Wednesday, February 23, 2011

Interview with author Lee Mather

Today, my guest is author Lee Mather who is here to discuss his supernatural-themed book, The Green Man.

1) Tell me a little about your book.

The Green Man is a short story with a supernatural theme. It centers on a man struggling to come to terms with a horrific event in his past.  He survives a plane crash; a crash that his mother warned him about after a visit from her guardian angel. The story tackles grief, faith and the unique bond between families.

2) What gave you the idea for this particular story?

I have a fear of flying and I wanted to write something that featured a plane crash. My mother always used to tell a story about how she saw a ‘little green man’ when she was younger. I decided to merge both ideas together, but I adapted her tall-tale to bring in the aspect of a premonition so that the story could focus on faith and the afterlife.

3) Are you a full-time writer or part-time, and how do you organize your writing time?

I’m currently part time. My partner works shifts, so I organize my writing time around when our regular work patterns clash. As we conduct this interview she is working a night shift on the local Emergency Department.

4) When did you first know you wanted to be a writer?

I enjoyed reading a lot as a child, and still do. During my teens I began to take an interest in writing stories of my own. I didn’t write anything for years even though it was always something I wanted to do some day. I woke up in my late twenties when I realized that life is too short. If I want to write something worthwhile I need to sit there and do it, not just think about doing it tomorrow, or the day after.

5) What do you hope readers will take from your writing?

I hope that people enjoy what I write. Reading shouldn’t be a chore.

6) Which genres do you write, which do you prefer, and why?

I write horror and the weird. I will write some science fiction and fantasy at some point as I enjoy both these genres too. I enjoy horror because I think, if done well, it can really leave an impression on a reader. Good writing makes me think long after I’ve put the book down. Even though the genres I pursue are fantastical I want my writing to have one foot in the real world.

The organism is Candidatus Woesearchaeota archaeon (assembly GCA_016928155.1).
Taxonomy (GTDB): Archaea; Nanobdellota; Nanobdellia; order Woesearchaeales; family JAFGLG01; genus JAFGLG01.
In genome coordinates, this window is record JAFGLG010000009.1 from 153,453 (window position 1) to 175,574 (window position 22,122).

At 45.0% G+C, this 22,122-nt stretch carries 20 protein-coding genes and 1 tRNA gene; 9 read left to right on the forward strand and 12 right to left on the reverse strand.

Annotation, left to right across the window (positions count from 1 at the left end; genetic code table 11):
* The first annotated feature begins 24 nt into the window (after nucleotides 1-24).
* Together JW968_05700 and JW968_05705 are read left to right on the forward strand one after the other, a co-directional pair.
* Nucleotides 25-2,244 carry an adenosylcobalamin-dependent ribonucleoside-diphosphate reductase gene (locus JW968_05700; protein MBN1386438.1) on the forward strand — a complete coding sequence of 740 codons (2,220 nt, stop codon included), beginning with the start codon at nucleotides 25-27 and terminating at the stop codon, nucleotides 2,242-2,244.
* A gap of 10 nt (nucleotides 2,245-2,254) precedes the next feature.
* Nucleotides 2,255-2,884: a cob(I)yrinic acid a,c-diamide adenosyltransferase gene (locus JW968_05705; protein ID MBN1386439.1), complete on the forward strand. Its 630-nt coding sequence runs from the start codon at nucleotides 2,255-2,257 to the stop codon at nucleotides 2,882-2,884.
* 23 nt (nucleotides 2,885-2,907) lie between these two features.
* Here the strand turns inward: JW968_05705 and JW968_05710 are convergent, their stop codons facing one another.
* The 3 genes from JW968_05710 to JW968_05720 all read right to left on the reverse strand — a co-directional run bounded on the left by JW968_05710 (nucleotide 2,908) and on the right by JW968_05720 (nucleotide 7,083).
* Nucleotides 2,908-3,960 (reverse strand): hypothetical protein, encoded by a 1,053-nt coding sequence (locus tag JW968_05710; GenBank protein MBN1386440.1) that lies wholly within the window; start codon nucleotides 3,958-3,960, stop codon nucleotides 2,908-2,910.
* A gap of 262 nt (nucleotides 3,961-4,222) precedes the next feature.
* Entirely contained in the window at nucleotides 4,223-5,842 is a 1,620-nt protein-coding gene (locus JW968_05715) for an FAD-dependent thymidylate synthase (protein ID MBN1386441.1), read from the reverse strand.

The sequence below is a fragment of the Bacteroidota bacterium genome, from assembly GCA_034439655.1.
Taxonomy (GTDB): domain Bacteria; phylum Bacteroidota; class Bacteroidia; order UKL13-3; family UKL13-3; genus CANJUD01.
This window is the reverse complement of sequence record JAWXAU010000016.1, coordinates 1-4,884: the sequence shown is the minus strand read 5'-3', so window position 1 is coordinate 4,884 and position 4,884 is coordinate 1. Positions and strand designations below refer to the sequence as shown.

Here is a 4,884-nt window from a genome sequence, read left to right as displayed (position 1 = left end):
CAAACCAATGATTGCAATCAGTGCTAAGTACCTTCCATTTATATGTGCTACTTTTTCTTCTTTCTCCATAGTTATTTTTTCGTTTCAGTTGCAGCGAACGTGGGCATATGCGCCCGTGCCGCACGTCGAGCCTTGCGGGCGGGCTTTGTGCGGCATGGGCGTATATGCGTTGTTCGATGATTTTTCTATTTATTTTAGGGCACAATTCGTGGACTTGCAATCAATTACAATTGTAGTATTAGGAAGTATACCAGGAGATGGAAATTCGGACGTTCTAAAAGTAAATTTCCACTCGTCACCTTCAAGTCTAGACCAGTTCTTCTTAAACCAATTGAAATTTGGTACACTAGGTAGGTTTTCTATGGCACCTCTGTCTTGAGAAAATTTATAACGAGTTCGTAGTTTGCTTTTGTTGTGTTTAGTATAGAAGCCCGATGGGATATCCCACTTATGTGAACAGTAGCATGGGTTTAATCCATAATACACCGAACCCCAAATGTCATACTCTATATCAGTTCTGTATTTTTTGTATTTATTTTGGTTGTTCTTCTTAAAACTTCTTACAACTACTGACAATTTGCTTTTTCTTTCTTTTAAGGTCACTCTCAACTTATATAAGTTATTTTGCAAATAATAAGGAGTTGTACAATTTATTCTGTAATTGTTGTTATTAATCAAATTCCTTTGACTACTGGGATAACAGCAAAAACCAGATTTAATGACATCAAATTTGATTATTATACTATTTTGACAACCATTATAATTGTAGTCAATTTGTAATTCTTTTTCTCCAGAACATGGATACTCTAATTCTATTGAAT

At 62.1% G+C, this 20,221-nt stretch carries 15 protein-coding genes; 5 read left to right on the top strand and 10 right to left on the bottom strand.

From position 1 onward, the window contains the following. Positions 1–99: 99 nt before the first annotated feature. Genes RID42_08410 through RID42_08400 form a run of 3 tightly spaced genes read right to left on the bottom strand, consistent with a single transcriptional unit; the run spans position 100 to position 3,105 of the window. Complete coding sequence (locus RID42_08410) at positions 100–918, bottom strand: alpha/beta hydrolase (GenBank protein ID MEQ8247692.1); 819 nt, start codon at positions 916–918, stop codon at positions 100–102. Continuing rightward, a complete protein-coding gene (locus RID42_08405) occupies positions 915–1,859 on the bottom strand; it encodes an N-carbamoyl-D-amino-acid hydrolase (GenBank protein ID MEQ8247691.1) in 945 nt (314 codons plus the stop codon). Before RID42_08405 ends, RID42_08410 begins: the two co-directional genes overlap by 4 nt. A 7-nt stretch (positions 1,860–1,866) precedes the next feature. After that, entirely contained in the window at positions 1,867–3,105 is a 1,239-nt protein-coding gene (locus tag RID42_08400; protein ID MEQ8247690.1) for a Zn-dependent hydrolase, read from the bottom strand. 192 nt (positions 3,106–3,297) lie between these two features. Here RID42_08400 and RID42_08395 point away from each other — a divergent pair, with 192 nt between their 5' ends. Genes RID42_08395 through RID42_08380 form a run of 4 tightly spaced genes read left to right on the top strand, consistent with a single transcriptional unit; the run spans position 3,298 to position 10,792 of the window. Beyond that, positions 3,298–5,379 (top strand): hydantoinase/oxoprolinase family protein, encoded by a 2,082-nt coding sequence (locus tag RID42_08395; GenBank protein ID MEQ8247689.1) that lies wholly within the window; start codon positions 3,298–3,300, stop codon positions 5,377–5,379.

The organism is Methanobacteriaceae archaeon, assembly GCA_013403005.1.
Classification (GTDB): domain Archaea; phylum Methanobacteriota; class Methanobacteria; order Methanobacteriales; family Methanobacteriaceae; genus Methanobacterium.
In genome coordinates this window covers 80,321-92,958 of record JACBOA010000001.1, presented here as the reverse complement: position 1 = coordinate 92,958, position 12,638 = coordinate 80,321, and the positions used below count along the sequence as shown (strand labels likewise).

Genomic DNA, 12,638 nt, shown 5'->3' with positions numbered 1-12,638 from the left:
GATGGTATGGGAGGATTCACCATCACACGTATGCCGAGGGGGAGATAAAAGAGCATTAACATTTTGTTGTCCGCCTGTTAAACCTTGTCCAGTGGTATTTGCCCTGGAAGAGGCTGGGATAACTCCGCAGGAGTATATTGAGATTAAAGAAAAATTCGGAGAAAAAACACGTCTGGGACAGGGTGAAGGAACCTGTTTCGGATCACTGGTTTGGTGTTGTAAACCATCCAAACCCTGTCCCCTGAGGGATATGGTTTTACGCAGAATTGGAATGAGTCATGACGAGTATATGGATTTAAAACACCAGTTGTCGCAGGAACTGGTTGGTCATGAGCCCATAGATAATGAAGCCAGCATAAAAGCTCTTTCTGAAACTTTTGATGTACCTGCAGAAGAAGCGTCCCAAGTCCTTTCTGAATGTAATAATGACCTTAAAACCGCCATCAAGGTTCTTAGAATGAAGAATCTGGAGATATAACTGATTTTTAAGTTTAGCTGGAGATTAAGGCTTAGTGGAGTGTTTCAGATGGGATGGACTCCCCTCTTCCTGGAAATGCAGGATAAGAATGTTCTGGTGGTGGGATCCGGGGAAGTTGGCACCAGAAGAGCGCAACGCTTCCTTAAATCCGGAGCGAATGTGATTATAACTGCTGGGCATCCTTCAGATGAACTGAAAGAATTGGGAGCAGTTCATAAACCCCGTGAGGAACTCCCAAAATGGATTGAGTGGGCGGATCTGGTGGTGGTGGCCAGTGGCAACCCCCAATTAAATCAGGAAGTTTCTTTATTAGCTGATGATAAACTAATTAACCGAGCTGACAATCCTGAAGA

7) What is the toughest part about being a writer and how do you get past it?

I enjoy writing. I enjoy piecing together a puzzle and gradually shaping prose into something meaningful. What I don’t enjoy is giving my writing to the world. Maybe this will ease with experience, but currently I find it hard letting people read my work – I appreciate this might sound strange! Perhaps it’s a fear of rejection?

8) Is there anything in your story based upon a real life event? If so, tell me about it.

Only the reference to The Green Man himself, and even this has been changed dramatically as a plot mechanism. There are little bits of me in everything I write, like I prefer sitting in the aisle seat in a plane so that I can stretch out one of my long legs during the flight, as does the protagonist in The Green Man.

9) How much is your protagonist like you? How different?

He loves his family very much. He has a fear of flying. I’m a bit more tolerant than the guy on those pages though.

10) What kind of research did you do for this type of story?

I researched the type of plane, and I read up on a couple of plane crashes that left survivors. The backstory is based in my home town so I didn’t need to do much research of a place I already know well.

11) Do writing violent or highly sexual scenes bother you? Why or why not?

Violent, no. Sexual, yes. Again, maybe this is down to the fact that I’ve only been writing for a couple of years and this might ease with experience. I think Freud might have something to say about the fact that I can describe someone getting their brains bashed in in great detail without flinching, whereas scripting a graphic sex scene will make me feel seedy and uncomfortable! In general, I feel society is more comfortable with images of violence than they are of images of sex, so I’m probably not on my own in feeling this way.

12) What about your book makes it special?

Personally, it’s special for the pieces of me that are in it. Generally, I think for a short story it has a good heart.

13) What is your marketing plan?

I’m learning all the time from more established authors. For example, I’ve recently set up Google Alerts for my stories. I’ve invested time in a website and I’m targeting sites where I can promote the book and raise my profile as an author. I’m sending the story off to lots of webs reviewers and I’ve also sent it off to a couple of English literary magazines. Within the next month my aim is to post a free story on my website to encourage traffic as well as to continue to look for promotion opportunities.

14) Where can people learn more about you and your work?

The best place is my website –

15) Any tips for new writers hoping to write in the genre of your book?

Yes, buy a copy of my book for some tips! Just kidding! I think the best advice it to be persistent in everything you do. Make sure that you’re happy with everything you write and don’t cut corners, even if that means a lot of re-writes  – if you can spot an issue with what you write then so will someone else. When it comes to rejected submissions, keep going. If someone gives you advice then it doesn’t hurt to listen to it. It might just improve what you’re doing.


  1. Nice interview guys!

    Greg Chapman

  2. Hi Greg, thank for stopping by. Glad you liked the interview.

  3. Enjoyed that interview, Penny and Lee! x

  4. Fiona, glad you could stop by and enjoy the interview.